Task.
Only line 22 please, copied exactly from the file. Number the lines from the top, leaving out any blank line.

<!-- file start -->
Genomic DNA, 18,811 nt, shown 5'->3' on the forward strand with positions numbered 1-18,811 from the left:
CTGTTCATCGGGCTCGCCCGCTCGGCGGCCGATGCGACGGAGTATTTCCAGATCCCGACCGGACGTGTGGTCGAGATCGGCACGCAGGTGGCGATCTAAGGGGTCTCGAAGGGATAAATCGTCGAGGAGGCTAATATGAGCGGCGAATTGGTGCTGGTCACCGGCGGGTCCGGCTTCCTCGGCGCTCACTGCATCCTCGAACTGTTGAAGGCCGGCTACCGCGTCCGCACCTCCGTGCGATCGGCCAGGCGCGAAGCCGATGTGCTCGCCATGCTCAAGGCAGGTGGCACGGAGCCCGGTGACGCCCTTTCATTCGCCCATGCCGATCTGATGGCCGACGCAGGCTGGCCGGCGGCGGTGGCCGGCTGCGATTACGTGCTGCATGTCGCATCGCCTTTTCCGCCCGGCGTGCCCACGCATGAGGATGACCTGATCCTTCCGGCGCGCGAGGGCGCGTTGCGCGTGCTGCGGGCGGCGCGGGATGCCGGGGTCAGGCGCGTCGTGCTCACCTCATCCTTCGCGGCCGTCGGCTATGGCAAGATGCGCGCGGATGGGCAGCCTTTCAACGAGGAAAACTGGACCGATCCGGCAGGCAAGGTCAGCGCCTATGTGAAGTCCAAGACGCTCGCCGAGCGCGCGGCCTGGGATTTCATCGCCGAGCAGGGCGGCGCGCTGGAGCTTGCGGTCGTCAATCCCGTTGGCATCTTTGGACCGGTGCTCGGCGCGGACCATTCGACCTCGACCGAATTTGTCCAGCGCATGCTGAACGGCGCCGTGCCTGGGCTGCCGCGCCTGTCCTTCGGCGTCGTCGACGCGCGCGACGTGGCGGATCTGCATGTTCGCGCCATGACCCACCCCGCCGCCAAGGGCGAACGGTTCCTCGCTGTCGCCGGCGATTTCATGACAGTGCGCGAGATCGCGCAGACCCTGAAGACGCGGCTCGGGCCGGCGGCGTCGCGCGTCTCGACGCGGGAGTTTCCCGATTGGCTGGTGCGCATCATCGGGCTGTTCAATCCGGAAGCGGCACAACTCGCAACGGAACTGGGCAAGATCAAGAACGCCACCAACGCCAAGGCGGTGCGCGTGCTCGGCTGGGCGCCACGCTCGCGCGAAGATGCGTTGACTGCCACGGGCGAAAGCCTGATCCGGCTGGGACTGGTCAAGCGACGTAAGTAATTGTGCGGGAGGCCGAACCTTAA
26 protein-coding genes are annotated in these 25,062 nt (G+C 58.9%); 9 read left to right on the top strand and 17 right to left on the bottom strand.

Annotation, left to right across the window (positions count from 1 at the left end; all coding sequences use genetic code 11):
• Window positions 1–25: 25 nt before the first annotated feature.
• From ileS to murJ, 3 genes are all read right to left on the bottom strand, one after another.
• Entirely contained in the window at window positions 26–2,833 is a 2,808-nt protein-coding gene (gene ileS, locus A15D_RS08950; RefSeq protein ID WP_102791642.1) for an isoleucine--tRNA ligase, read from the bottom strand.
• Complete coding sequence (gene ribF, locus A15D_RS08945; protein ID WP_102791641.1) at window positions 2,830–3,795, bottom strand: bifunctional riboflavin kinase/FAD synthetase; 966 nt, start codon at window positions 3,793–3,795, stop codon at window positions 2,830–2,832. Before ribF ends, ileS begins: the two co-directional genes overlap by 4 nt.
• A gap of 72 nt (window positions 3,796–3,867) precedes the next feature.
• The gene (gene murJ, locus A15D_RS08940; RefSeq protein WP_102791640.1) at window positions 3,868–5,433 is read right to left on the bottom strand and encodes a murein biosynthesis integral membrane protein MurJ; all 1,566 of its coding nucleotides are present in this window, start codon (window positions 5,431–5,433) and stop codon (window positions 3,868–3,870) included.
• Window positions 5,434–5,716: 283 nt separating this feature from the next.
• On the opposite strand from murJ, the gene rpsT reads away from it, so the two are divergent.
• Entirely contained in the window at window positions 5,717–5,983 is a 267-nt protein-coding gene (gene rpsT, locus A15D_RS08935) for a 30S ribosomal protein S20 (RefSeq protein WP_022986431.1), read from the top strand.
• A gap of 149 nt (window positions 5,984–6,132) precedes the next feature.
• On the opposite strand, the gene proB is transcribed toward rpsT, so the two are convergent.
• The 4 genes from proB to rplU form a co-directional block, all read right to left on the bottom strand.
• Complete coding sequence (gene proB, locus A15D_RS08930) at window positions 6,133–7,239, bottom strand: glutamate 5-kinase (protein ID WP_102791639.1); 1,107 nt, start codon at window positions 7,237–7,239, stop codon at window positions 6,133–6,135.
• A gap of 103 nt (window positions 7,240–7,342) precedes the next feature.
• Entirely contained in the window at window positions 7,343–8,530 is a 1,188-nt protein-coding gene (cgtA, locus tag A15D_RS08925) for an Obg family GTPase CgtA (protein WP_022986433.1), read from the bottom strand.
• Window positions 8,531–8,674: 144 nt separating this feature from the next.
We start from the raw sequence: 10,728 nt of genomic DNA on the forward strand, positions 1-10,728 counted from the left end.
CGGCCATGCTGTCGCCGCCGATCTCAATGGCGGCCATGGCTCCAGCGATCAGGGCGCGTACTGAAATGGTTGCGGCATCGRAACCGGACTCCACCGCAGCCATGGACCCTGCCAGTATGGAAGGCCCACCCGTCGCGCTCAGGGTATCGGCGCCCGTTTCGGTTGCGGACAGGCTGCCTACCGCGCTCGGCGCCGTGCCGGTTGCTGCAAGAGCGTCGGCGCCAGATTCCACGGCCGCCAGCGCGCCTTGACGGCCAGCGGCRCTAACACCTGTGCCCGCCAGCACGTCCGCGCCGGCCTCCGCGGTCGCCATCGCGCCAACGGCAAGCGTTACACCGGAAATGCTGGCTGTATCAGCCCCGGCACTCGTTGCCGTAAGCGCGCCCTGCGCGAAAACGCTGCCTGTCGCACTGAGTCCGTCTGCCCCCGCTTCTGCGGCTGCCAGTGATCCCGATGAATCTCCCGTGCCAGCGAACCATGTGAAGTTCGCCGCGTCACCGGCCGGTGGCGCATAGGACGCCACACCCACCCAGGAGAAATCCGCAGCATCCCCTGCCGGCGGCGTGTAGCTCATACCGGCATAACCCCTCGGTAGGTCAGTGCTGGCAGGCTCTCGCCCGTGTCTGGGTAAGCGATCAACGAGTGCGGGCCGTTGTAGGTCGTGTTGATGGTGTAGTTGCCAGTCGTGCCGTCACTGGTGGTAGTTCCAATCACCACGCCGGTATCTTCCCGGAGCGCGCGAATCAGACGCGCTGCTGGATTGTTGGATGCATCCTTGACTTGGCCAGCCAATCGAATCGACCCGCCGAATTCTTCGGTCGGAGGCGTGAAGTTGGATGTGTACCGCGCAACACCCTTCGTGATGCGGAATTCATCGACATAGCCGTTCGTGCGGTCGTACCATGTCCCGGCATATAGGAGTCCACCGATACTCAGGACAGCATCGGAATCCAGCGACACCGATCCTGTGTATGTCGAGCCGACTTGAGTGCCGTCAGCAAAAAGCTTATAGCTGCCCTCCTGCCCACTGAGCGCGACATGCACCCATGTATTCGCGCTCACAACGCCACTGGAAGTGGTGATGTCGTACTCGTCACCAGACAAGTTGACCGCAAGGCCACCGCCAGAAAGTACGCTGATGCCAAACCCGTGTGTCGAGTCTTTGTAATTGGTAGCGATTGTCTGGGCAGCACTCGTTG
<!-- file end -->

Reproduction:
CGGCCATGCTGTCGCCGCCGATCTCAATGGCGGCCATGGCTCCAGCGATCAGGGCGCGTACTGAAATGGTTGCGGCATCGRAACCGGACTCCACCGCAGCCATGGACCCTGCCAGTATGGAAGGCCCACCCGTCGCGCTCAGGGTATCGGCGCCCGTTTCGGTTGCGGACAGGCTGCCTACCGCGCTCGGCGCCGTGCCGGTTGCTGCAAGAGCGTCGGCGCCAGATTCCACGGCCGCCAGCGCGCCTTGACGGCCAGCGGCRCTAACACCTGTGCCCGCCAGCACGTCCGCGCCGGCCTCCGCGGTCGCCATCGCGCCAACGGCAAGCGTTACACCGGAAATGCTGGCTGTATCAGCCCCGGCACTCGTTGCCGTAAGCGCGCCCTGCGCGAAAACGCTGCCTGTCGCACTGAGTCCGTCTGCCCCCGCTTCTGCGGCTGCCAGTGATCCCGATGAATCTCCCGTGCCAGCGAACCATGTGAAGTTCGCCGCGTCACCGGCCGGTGGCGCATAGGACGCCACACCCACCCAGGAGAAATCCGCAGCATCCCCTGCCGGCGGCGTGTAGCTCATACCGGCATAACCCCTCGGTAGGTCAGTGCTGGCAGGCTCTCGCCCGTGTCTGGGTAAGCGATCAACGAGTGCGGGCCGTTGTAGGTCGTGTTGATGGTGTAGTTGCCAGTCGTGCCGTCACTGGTGGTAGTTCCAATCACCACGCCGGTATCTTCCCGGAGCGCGCGAATCAGACGCGCTGCTGGATTGTTGGATGCATCCTTGACTTGGCCAGCCAATCGAATCGACCCGCCGAATTCTTCGGTCGGAGGCGTGAAGTTGGATGTGTACCGCGCAACACCCTTCGTGATGCGGAATTCATCGACATAGCCGTTCGTGCGGTCGTACCATGTCCCGGCATATAGGAGTCCACCGATACTCAGGACAGCATCGGAATCCAGCGACACCGATCCTGTGTATGTCGAGCCGACTTGAGTGCCGTCAGCAAAAAGCTTATAGCTGCCCTCCTGCCCACTGAGCGCGACATGCACCCATGTATTCGCGCTCACAACGCCACTGGAAGTGGTGATGTCGTACTCGTCACCAGACAAGTTGACCGCAAGGCCACCGCCAGAAAGTACGCTGATGCCAAACCCGTGTGTCGAGTCTTTGTAATTGGTAGCGATTGTCTGGGCAGCACTCGTTG